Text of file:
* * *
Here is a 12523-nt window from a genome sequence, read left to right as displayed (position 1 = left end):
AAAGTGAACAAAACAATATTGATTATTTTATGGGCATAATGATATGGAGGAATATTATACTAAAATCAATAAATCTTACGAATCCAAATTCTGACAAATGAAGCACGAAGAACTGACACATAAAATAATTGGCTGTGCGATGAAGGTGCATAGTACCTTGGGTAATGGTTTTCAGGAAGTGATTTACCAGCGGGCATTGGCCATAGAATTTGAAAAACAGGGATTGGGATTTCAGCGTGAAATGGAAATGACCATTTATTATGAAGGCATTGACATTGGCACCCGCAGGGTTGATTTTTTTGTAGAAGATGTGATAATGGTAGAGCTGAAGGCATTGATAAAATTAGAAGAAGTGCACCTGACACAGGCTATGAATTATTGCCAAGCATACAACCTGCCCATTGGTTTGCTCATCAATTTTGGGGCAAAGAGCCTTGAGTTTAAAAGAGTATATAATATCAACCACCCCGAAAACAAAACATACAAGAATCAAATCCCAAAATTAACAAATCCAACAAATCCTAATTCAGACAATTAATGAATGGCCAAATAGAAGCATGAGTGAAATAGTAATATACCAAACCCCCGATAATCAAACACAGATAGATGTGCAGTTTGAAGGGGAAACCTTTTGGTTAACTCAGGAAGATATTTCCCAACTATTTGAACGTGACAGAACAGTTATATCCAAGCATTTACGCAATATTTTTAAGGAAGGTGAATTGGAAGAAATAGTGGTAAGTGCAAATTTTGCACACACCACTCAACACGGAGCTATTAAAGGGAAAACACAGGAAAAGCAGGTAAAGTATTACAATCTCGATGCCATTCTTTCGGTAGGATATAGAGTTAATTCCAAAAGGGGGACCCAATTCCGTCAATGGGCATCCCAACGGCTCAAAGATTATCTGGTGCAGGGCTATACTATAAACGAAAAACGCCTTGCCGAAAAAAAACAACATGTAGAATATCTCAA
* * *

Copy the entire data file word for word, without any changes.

Here is a 12523-nt window from a genome sequence, read left to right as displayed (position 1 = left end):
AAAGTGAACAAAACAATATTGATTATTTTATGGGCATAATGATATGGAGGAATATTATACTAAAATCAATAAATCTTACGAATCCAAATTCTGACAAATGAAGCACGAAGAACTGACACATAAAATAATTGGCTGTGCGATGAAGGTGCATAGTACCTTGGGTAATGGTTTTCAGGAAGTGATTTACCAGCGGGCATTGGCCATAGAATTTGAAAAACAGGGATTGGGATTTCAGCGTGAAATGGAAATGACCATTTATTATGAAGGCATTGACATTGGCACCCGCAGGGTTGATTTTTTTGTAGAAGATGTGATAATGGTAGAGCTGAAGGCATTGATAAAATTAGAAGAAGTGCACCTGACACAGGCTATGAATTATTGCCAAGCATACAACCTGCCCATTGGTTTGCTCATCAATTTTGGGGCAAAGAGCCTTGAGTTTAAAAGAGTATATAATATCAACCACCCCGAAAACAAAACATACAAGAATCAAATCCCAAAATTAACAAATCCAACAAATCCTAATTCAGACAATTAATGAATGGCCAAATAGAAGCATGAGTGAAATAGTAATATACCAAACCCCCGATAATCAAACACAGATAGATGTGCAGTTTGAAGGGGAAACCTTTTGGTTAACTCAGGAAGATATTTCCCAACTATTTGAACGTGACAGAACAGTTATATCCAAGCATTTACGCAATATTTTTAAGGAAGGTGAATTGGAAGAAATAGTGGTAAGTGCAAATTTTGCACACACCACTCAACACGGAGCTATTAAAGGGAAAACACAGGAAAAGCAGGTAAAGTATTACAATCTCGATGCCATTCTTTCGGTAGGATATAGAGTTAATTCCAAAAGGGGGACCCAATTCCGTCAATGGGCATCCCAACGGCTCAAAGATTATCTGGTGCAGGGCTATACTATAAACGAAAAACGCCTTGCCGAAAAAAAACAACATGTAGAATATCTCAA